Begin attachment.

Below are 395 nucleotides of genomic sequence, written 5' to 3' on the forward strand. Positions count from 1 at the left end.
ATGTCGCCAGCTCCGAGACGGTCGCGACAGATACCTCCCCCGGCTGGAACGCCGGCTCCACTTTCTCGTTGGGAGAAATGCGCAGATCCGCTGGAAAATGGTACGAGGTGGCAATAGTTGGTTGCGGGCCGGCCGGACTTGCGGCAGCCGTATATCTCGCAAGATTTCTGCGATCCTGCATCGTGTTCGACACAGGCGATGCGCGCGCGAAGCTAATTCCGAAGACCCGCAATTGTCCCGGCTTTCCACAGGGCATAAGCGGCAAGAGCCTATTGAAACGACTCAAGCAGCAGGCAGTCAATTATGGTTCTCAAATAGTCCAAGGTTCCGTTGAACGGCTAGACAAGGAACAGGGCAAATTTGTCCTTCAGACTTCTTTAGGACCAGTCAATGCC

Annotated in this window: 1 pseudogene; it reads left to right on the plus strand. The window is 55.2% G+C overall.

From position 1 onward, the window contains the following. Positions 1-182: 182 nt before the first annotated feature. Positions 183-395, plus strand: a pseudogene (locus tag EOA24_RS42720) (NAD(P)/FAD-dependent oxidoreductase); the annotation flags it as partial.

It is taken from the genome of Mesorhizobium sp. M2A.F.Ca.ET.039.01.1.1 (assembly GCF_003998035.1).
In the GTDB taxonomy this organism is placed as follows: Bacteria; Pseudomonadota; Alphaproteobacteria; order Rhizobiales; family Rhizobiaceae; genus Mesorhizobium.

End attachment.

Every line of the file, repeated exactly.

Below are 395 nucleotides of genomic sequence, written 5' to 3' on the forward strand. Positions count from 1 at the left end.
ATGTCGCCAGCTCCGAGACGGTCGCGACAGATACCTCCCCCGGCTGGAACGCCGGCTCCACTTTCTCGTTGGGAGAAATGCGCAGATCCGCTGGAAAATGGTACGAGGTGGCAATAGTTGGTTGCGGGCCGGCCGGACTTGCGGCAGCCGTATATCTCGCAAGATTTCTGCGATCCTGCATCGTGTTCGACACAGGCGATGCGCGCGCGAAGCTAATTCCGAAGACCCGCAATTGTCCCGGCTTTCCACAGGGCATAAGCGGCAAGAGCCTATTGAAACGACTCAAGCAGCAGGCAGTCAATTATGGTTCTCAAATAGTCCAAGGTTCCGTTGAACGGCTAGACAAGGAACAGGGCAAATTTGTCCTTCAGACTTCTTTAGGACCAGTCAATGCC

Annotated in this window: 1 pseudogene; it reads left to right on the plus strand. The window is 55.2% G+C overall.

From position 1 onward, the window contains the following. Positions 1-182: 182 nt before the first annotated feature. Positions 183-395, plus strand: a pseudogene (locus tag EOA24_RS42720) (NAD(P)/FAD-dependent oxidoreductase); the annotation flags it as partial.

It is taken from the genome of Mesorhizobium sp. M2A.F.Ca.ET.039.01.1.1 (assembly GCF_003998035.1).
In the GTDB taxonomy this organism is placed as follows: Bacteria; Pseudomonadota; Alphaproteobacteria; order Rhizobiales; family Rhizobiaceae; genus Mesorhizobium.